Van Vliet says that the Russian customs authorities tend to hassle foreign trucks less than Russian ones, who they automatically assume are trying to bend or break the rules.

That at least is the theory. While the DDU (delivered duty unpaid) system has generally worked well, it has led to disputes over who pays demurrage or other costs incurred by Bosal delivering to Russia. Ultimately, Bosal will have to open a warehouse in Russia and hold buffer stocks in the country. “However, the problem then is how to cost it,” says Van Vliet.

Domestic troubles as well

Bosal also has some manufacturing operations in Russia. It makes towbars near Orsk, supported by a warehouse close to Moscow. Bosal also makes exhaust systems in a factory at Kaluga to support Renualt’s Logan manufacturing in Moscow.

Gefco’s Zbylut says that as well as customs paperwork, the distances involved make logistics into and within Russia more complex. While more high quality components are being sourced within Russia, a large proportion come from elsewhere. And even if parts are sourced in Russia, they may be coming from 700km away. “Sequencing to plants is undoubtedly more difficult for that reason, and inevitably there has to be more stock in the supply chain.”

That distance is rarely covered by rail transport, particularly for finished vehicles. VW Russia’s vehicle logistics operation is overwhelmingly road-based, Jan Bures says. “We did have some test shipments on rail but even though the railways have reduced their prices, it is still more expensive than road. To make rail viable you have to fill a complete train and that would require a pooling arrangement with other OEMs.”

The weather is another inevitable part of Russian logistics, says Bures. While it is rare that trucks fail to arrive because of snow and ice, when temperatures drop below -25C degree it can be impossible to unload trailers. Power blackouts can also cause problems in the winter.

Logistics facilities usually have emergency generators but these can fail, so sometimes there is no power to run essential systems. Spring brings its own problems when unsealed roads dissolve in the rain. Trucks or their loads are sometimes transferred to rail to bypass the worst stretches.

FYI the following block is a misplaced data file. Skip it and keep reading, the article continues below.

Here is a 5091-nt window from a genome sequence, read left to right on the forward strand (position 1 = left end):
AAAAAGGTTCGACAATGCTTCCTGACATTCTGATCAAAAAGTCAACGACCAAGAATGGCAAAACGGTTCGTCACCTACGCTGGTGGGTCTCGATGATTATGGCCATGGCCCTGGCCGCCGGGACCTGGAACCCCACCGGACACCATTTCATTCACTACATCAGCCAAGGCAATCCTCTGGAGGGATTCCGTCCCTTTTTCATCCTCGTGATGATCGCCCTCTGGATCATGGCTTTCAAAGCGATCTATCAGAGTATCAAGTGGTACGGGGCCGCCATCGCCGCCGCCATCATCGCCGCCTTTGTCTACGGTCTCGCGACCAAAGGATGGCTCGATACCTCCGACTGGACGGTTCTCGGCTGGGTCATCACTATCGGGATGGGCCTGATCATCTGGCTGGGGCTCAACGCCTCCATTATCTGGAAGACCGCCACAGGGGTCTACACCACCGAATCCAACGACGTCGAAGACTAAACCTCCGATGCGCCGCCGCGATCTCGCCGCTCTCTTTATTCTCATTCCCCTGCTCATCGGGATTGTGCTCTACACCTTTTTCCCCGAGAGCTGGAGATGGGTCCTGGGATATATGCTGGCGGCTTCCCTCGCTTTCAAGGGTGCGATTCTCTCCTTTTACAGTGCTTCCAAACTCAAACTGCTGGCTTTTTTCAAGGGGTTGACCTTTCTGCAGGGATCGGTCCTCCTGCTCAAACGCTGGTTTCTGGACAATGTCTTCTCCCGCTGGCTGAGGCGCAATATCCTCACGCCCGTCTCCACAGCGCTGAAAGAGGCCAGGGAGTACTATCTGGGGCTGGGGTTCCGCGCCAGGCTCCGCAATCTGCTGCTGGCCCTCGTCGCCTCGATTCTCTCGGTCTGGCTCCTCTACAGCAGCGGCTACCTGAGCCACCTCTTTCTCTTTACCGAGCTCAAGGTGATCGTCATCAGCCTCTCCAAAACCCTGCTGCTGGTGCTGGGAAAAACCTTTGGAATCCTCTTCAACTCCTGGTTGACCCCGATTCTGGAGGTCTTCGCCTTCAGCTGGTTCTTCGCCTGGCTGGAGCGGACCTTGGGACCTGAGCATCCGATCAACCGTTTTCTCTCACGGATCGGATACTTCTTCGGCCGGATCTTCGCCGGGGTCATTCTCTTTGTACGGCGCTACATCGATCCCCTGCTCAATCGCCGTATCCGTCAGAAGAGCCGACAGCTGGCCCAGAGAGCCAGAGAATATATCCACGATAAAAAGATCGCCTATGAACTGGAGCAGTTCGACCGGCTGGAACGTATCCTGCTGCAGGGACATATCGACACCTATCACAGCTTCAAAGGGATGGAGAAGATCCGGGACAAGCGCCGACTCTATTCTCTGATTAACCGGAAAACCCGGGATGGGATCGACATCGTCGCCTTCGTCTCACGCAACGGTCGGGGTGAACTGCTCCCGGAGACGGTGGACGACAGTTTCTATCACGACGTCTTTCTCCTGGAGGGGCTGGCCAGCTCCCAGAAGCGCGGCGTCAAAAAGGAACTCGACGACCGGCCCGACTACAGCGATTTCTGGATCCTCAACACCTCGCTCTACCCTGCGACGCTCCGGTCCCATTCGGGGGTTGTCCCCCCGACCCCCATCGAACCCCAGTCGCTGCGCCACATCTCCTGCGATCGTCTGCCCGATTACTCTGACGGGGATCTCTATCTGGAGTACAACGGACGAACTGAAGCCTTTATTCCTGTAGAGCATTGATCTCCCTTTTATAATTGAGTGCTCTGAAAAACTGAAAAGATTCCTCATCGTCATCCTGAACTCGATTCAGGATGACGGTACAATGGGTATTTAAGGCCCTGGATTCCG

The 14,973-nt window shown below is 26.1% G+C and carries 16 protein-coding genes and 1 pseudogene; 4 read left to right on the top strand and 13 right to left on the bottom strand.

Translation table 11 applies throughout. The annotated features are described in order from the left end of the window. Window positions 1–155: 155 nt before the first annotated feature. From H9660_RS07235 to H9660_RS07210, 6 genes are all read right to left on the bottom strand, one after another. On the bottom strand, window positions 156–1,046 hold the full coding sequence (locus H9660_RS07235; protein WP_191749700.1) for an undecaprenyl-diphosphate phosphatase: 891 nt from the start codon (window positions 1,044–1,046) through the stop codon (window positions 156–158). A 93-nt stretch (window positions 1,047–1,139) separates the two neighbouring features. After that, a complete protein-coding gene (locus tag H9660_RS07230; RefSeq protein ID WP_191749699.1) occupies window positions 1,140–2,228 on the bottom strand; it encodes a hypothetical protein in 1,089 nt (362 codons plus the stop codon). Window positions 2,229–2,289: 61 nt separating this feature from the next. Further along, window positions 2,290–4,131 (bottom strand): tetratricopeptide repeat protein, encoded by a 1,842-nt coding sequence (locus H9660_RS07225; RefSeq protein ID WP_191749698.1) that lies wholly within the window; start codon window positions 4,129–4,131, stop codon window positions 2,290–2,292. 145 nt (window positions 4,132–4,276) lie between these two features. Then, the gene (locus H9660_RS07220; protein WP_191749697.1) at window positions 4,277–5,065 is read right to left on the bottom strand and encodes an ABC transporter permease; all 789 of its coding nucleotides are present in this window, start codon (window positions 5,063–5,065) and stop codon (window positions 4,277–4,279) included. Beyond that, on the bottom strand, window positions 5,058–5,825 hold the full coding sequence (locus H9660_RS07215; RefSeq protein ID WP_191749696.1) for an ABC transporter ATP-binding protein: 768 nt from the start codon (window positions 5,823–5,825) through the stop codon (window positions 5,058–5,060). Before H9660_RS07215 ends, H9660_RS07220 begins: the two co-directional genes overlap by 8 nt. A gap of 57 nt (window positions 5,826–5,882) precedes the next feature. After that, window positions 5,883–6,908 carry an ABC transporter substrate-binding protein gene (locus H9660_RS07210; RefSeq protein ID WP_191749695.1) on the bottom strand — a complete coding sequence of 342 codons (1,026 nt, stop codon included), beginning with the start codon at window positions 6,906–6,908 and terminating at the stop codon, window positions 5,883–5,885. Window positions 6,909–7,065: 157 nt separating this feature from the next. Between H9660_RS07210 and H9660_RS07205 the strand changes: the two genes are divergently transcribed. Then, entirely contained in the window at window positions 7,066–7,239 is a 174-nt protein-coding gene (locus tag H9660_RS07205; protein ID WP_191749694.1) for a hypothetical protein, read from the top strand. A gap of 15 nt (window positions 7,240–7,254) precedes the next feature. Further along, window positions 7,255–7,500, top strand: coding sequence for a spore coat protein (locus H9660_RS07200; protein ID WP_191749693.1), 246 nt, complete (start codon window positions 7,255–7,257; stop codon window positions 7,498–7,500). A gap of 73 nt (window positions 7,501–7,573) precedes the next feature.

However, Van Vliet says, compared with importing parts into Russia, domestic logistics is less of a worry. “There’s no paperwork involved, there are plenty of trucks available and fuel and haulage rates are cheap.” Tachographs and driver’s hours rules are unknown in domestic transport. The main problem, in his view, is the appalling safety standards.

Arguably, the logistics system works well considering its many problems. Some service providers have gone out of business, but plenty of others remain and the survivors “are more service-orientated and have a better understanding of customer needs”, Jan Bures says.

However, Zbylut counsels caution. “Because the market is down, the total logistics capacity is sufficient, but as soon as it goes up, there could be a shortage.” Many road hauliers ordered trucks during the boom years but later couldn’t pay for them. And while there are plenty of trucks in Russia, many lie unused in freezing temperatures, scattered throughout the country, and are often subject to legal wrangles.

Instability in Central and Eastern Europe

While logistics in Central and Eastern Europe is closer to what might be expected in Western Europe, the logistics industry is in a state of considerable flux.

At Ceva Logistics, director of automotive and tyres for Northern Europe, Stefan Brunner estimates that 20-25% of trucking companies collapsed as rates plummeted from around 90 cents per km to 60-70 cents. However, he hopes that companies that survive the recession will emerge stronger.

The region was originally favoured as a base for automotive manufacturing because of low labour costs, and to a large extent this still holds true, explains Brunner. “Blue collar wage costs can still be very much lower–by perhaps six or seven times–but in and around big cities like Prague, there may not be much of a gap at all compared with Western Europe. Top managers tend to cost the same, or even slightly more, and there is little difference in warehousing costs.”

Gefco had temporarily put its expansion plans in Eastern Europe on ice, but these are back on the agenda again with new operations planned for Bulgaria and Kazhakstan this year. As in other new markets, Gefco will start with finished vehicles before moving on to other aspects of the automotive supply chain including inbound logistics and spare parts.

It is not only the cost structure that is different from the rest of Europe. Most car production is relatively recent, and as a result it has been easier for manufacturers to outsource here than in places where the industry is longer established.

Stefan Brunner says that plants tend to attract clusters of nearby suppliers, perhaps to a greater extent than elsewhere in Europe. Not only is this more efficient, but in many cases it is a necessity. “Poland only has 120km of motorways, for instance, so you must be close to your customer to deliver on a just-intime basis. In this part of the world, a 50km journey can take two hours and have a major impact on cost per piece.”